Checking in on the state of relations between social media, publishers
If successful social media publishers can count on one thing, it’s that they can count on nothing.
Magazines on social media must have a social media strategy in place, but they must also be flexible enough to experiment, pivot, and periodically rethink efforts. Mequoda Members know to diversify their social portfolios, as it were, and to not get discouraged when returns are sluggish.
After all, social media publishers are investors: of time, staff resources, content distribution strategy, and energy.
Facebook and LinkedIn, for instance, have had digital publishers on a yo-yo in recent years, and as you’ll see below, seem headed in different directions at the moment. That’s the key phrase: “at the moment.”
Meanwhile, there’s some speculation that Snapchat has already reached saturation, with rapid growth warping metrics for participating media companies. And looming over all of this is Google’s bid to even the playing field on mobile referral traffic and digital advertising by including the likes of Twitter and Pinterest.
How will it all play out? Only time will tell. For now, Digiday reads the tea leaves for us.
Google AMP Attempts to Counter Facebook Instant Articles and Apple News
Google’s Accelerated Mobile Pages (AMP) is debuting, and publishers are simultaneously wary and hopeful, Digiday reports.
“The biggest unknown with AMP is it can’t accommodate all ad formats, limiting their ability to monetize it. AMP, which is led by Google but includes Twitter and Pinterest, brought on a variety of ad tech partners in order to give publishers not only the chance to have user-friendly mobile pages but also control over their monetization. Still, several publishers are in doubt they’ll have as much control, at least at launch, as they do on their sites — if more than with Facebook Instant Articles and Apple News,” Lucia Moses writes.
“The AMP page lists 38 publishers as being on board, including The New York Times, BuzzFeed and Vox Media. As an open-source initiative, any publisher can participate, so far more undoubtedly have made preparations. Many publishers have their own efforts underway to cut their digital page load time, but Google said it’s been able to cut load times by 85 percent, which is probably beyond what many of them can do on their own. The commonly held belief is that since Google’s algorithm favors speed, publishers that aren’t AMP-optimized will suffer in its search results.”
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Publishing on LinkedIn Is Back on Pace as Traffic Driver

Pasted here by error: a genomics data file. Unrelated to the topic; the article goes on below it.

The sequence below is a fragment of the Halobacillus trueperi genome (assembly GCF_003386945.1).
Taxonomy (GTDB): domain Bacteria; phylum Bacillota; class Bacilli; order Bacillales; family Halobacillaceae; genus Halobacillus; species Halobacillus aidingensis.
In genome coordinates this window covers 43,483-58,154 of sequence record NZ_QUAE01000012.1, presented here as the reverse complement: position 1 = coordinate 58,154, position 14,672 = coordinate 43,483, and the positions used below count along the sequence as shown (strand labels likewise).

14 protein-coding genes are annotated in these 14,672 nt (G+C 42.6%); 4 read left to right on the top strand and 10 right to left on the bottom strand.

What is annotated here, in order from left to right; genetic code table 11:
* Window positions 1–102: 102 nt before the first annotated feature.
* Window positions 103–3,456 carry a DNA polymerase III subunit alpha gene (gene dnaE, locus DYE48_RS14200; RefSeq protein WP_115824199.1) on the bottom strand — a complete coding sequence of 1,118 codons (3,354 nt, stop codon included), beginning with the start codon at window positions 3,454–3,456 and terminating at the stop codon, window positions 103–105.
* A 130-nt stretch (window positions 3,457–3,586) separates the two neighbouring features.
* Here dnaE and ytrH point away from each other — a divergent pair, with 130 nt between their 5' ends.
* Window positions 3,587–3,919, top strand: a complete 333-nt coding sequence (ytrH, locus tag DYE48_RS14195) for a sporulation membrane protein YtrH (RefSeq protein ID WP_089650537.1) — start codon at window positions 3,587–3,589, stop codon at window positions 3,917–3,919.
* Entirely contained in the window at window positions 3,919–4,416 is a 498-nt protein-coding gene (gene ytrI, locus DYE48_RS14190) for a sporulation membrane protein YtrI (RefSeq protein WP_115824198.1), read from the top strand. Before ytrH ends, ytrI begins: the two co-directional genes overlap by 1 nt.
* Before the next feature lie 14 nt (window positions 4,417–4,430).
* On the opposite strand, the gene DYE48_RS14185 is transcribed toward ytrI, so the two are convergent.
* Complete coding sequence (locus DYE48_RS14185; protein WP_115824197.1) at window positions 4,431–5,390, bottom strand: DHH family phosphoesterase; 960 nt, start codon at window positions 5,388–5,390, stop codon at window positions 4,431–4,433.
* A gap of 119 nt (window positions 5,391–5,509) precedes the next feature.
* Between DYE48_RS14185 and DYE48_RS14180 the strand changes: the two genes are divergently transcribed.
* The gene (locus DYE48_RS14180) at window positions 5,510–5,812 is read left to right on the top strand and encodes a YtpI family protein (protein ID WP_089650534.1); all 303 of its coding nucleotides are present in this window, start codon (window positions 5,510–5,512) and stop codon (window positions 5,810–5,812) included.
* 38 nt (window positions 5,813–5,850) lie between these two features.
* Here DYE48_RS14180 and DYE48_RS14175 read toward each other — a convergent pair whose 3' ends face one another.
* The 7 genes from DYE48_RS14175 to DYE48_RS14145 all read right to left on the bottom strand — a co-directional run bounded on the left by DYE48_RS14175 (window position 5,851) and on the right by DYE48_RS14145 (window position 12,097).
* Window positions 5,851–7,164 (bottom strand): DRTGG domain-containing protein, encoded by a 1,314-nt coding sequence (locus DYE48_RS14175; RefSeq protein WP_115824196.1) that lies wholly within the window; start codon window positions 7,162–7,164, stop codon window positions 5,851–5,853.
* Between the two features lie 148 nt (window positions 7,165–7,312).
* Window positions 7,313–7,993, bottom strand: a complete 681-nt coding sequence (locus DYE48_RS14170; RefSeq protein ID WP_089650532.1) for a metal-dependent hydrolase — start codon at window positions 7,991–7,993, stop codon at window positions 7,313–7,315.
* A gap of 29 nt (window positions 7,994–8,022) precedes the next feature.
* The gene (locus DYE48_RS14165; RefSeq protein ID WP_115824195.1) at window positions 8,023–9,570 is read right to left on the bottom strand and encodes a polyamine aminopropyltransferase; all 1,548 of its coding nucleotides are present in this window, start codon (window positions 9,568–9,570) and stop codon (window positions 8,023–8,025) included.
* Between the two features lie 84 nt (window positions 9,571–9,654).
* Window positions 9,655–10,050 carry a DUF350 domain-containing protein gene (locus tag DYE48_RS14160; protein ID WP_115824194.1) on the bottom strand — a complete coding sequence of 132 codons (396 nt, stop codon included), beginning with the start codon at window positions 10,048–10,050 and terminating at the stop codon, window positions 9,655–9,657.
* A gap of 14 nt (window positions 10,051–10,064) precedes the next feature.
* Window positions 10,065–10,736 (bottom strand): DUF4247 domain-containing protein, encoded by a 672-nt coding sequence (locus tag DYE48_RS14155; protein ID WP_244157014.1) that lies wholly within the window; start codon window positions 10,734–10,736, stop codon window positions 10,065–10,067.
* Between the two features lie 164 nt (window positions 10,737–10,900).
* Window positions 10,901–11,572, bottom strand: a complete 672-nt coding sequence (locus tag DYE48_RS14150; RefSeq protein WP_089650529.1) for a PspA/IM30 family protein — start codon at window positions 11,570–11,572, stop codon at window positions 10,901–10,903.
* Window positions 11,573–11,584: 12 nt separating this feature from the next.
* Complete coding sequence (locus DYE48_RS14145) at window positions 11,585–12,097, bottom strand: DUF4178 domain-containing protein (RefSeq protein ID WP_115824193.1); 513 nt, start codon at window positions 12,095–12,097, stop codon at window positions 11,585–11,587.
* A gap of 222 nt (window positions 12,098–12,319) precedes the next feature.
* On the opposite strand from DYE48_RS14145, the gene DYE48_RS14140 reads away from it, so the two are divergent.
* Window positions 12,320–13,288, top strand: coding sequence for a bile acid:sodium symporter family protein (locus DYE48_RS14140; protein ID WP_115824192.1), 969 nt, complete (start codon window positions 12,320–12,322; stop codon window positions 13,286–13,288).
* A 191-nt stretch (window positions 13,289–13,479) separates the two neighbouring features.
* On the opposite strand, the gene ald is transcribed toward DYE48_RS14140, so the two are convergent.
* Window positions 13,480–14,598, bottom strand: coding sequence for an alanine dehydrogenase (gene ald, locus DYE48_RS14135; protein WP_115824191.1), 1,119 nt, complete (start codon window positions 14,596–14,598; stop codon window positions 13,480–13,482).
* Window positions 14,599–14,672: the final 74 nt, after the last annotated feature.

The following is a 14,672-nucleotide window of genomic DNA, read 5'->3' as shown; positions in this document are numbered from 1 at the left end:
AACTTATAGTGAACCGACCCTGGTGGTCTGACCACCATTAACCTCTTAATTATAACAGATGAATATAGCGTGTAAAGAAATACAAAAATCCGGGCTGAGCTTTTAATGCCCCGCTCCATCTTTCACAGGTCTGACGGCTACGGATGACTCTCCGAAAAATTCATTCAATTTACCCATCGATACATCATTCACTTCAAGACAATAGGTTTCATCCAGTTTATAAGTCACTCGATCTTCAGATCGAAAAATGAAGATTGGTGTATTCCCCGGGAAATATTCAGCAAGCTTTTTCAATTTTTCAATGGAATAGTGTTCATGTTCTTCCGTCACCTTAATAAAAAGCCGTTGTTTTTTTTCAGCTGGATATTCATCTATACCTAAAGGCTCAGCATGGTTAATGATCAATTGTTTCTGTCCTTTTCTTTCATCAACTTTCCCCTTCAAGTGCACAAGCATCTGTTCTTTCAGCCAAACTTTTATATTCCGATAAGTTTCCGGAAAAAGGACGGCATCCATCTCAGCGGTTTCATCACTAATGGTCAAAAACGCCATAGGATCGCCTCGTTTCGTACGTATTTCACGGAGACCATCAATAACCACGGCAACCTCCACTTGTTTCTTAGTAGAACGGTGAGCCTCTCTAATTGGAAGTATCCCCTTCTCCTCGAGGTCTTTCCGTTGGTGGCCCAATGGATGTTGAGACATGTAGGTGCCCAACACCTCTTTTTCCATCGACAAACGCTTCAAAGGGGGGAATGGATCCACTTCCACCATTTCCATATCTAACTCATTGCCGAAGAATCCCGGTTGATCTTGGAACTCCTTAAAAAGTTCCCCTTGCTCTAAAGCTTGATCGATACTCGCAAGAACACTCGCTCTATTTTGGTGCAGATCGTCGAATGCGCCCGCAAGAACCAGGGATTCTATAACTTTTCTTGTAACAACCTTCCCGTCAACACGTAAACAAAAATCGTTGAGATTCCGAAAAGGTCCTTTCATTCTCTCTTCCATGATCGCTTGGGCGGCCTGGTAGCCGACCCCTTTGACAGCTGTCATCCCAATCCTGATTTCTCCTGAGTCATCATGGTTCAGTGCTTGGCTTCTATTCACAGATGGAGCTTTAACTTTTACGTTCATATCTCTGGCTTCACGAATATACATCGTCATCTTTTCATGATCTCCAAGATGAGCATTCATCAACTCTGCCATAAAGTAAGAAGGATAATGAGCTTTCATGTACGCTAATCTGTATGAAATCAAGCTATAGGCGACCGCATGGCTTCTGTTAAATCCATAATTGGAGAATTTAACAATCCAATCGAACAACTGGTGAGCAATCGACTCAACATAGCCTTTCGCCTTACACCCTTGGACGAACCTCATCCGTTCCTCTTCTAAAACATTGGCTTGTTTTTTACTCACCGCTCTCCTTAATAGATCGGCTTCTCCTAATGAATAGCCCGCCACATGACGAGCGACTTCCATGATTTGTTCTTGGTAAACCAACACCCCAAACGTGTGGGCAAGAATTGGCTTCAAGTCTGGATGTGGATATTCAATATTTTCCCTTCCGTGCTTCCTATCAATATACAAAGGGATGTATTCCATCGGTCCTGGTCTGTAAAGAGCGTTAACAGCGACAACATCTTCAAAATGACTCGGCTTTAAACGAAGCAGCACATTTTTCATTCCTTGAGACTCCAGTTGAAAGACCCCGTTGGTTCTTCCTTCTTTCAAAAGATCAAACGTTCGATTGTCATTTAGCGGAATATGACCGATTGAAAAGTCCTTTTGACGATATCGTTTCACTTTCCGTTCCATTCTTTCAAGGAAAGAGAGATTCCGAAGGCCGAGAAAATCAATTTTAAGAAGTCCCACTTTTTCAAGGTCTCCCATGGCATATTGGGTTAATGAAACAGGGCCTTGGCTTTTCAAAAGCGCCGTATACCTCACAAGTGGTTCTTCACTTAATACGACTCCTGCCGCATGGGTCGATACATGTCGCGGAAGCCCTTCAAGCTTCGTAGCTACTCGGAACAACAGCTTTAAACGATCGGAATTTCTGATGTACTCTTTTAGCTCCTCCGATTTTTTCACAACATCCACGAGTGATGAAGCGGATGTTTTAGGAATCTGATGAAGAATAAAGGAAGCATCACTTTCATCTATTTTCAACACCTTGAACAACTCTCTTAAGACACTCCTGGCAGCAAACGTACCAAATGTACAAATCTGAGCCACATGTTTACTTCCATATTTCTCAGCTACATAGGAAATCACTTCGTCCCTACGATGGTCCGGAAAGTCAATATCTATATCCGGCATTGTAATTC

The push-and-pull between LinkedIn and publishers when it comes to referral traffic has been maddening for the latter, but it appears as if the pendulum has swung back in their favor, Digiday reports.
“LinkedIn did not return requests for comment, but publishers say that the changes are a result of a series of tweaks made to Pulse, LinkedIn’s news aggregation app. In November, it added a feature called ‘universal links,’ which loaded Pulse articles within the app rather than sending readers to the mobile Web,” Ricardo Bilton writes.
“That feature, coupled with the publisher recommendation feature LinkedIn added last September, have made it easier for Pulse users to find and read publisher content. Pulse has been downloaded 1.2 million times since last August, according to Apptopia.”
Snapchat Getting Overcrowded for Social Media Publishers, Lacking Measurement?
Snapchat Discover debuted with much hype and promise, but some publishing executives are wondering whether it was overhype and overpromise. But the channel is still young.
“Snapchat Discover doesn’t look like it can support many more media owners. It will be interesting how it manages that with the user experience,” Hearst Chief Digital Officer Darren Goldsby tells Lucinda Southern.
“We have to recognize that Snapchat is a new platform and they are building up their analytics. I won’t hide that it’s difficult for us to not be able to share the numbers of how well Cosmo is doing on Snapchat, because we have to hire people to work on that platform.”
Is Video the Answer to Decline in Traffic for Facebook Publishers?
Some leading social media publishers on Facebook are shifting their focus from potentially viral article links to video, which the channel’s algorithm currently prefers, Digiday reports.
“The Facebook apocalypse has been uneven. Many publishers that rode the Facebook wave have seen big drops in outlier posts that generated millions of views. Mic CEO Chris Altchek said on a recent Re/code podcast that Mic has seen that happen, too. But Facebook’s newfound emphasis on video has also helped – or perhaps has spurred – the publisher shift to video production,” Bilton writes.
“The shift to video is more evidence that publishers dependent on Facebook have little choice but to follow the algorithm. Right now, Facebook’s algorithm wants video, so these sites provide video. This is a leap into the unknown, however, since unlike viral traffic to back to a publisher’s site, Facebook video cannot right now be monetized.”
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